Smart Home

The majority of U.S. households (85%) feel that their current internet service meets their needs, even though the connection is being called upon to do more, according to new research from Hub Entertainment Research. 

Over half of homes (55%) now have smart home devices, compared with 51% in 2023, the researchers found.

That finding is in keeping with similar research from Parks Associates that found that the percentage of homes that own one to three smart devices was rising.

Internet Service Must Meet Growing Needs

According to the new Hub Entertainment research, nearly 80% of households now have smart TVs, up from 70% in 2021. And 62% of households stream weekly on a smart TV (up from 47% in 2021).

Smart doorbell adoption rates have grown from 26% of households in 2023 to 31% today.

Not surprisingly, considering the growth in connected devices and connected device usage, the percentage of consumers that consider their households to be “heavy” internet users rose from 35% to 39% since 2022, the researchers found.

There were a few types of smart home devices that didn’t see strong growth, however.

Streaming media player ownership is at 56%, but growth is slowing as smart TVs offer an all-in-one solution. And the smart speaker category has shown “no significant growth” since 2022. Hub theorized that smart speakers are only being used for music, suggesting that “the vision of integrated smart home devices linked by a smart speaker may be a ways off.”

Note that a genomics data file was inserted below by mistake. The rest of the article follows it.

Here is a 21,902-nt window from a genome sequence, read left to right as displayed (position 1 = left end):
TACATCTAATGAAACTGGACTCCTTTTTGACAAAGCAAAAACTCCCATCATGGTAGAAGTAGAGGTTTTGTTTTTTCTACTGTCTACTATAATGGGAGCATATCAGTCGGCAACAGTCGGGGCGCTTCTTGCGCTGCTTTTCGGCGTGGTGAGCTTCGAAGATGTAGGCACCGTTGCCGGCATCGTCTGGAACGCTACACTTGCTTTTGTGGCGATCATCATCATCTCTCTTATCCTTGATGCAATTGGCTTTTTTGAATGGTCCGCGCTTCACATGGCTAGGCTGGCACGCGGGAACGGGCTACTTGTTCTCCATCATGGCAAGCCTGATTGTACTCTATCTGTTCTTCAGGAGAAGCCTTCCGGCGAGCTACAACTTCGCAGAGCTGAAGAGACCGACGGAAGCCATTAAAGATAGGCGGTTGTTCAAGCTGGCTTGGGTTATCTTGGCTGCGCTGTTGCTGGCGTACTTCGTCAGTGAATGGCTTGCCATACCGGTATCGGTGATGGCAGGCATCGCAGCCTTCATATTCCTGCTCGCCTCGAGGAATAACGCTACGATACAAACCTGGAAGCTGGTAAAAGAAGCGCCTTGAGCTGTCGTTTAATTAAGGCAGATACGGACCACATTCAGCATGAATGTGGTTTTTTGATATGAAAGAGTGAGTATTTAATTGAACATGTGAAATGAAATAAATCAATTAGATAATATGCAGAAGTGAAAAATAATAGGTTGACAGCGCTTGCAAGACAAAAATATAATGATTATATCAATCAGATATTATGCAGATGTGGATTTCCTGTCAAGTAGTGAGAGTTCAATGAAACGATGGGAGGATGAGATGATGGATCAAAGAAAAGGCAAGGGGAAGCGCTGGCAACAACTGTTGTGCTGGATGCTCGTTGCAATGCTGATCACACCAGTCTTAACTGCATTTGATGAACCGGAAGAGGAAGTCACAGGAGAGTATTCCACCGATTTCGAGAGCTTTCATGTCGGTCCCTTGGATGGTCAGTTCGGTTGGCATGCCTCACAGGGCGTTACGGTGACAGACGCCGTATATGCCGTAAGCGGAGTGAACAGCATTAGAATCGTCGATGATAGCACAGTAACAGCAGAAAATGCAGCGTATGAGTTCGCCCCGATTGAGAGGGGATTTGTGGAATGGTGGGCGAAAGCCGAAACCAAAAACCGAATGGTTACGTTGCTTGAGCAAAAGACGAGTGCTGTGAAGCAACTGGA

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2 thoughts on “Report: Households Say Internet Service Meets Their Needs, Despite New Demands

  1. Even though speeds have been developed into the gigabits the cost is not really affordable to most consumers.
    Also, there is plenty of REDLINING where one competitor fleeces consumers and if there is even a second competitor’s deployment, neither is interested in either upgrading from decades old technology or offering better pricing/service terms. At worst, it’s a violation of many states’ public service commissions’ laws/rules for incumbent isps.

  2. I’d love to see what the actual cohort size was and who ran the study to make the 85% claim made by this author. I find it highly dubious that they can’t link out to the study or post who had it made.

    Data ambiguity aside the lack of competition in US Internet monopolies and cost of those services linked to monopoly stifles innovation or rollout.

    Maybe this author would enjoy looking into why ISPs fight against competition from other providers and create an update.

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